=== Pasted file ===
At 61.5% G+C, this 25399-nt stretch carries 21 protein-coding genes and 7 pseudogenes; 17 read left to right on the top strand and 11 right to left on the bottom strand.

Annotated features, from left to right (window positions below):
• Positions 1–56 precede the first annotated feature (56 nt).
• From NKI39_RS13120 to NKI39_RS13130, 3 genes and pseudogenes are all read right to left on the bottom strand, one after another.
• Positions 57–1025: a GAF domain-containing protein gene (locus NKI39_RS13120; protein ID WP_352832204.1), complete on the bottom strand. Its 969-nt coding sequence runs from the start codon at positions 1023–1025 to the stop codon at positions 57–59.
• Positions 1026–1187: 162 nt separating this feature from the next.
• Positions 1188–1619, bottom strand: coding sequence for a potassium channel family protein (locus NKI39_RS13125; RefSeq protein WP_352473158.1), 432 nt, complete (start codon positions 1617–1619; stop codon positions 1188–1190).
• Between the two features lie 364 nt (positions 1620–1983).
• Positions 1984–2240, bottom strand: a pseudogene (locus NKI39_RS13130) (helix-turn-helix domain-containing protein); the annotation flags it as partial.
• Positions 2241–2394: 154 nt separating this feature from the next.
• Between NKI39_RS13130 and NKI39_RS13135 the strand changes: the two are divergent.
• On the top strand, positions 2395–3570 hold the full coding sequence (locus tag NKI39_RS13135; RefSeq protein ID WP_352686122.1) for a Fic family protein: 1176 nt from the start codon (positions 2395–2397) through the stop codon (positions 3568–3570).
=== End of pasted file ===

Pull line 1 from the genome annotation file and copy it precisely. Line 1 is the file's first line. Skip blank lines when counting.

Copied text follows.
At 61.5% G+C, this 25399-nt stretch carries 21 protein-coding genes and 7 pseudogenes; 17 read left to right on the top strand and 11 right to left on the bottom strand.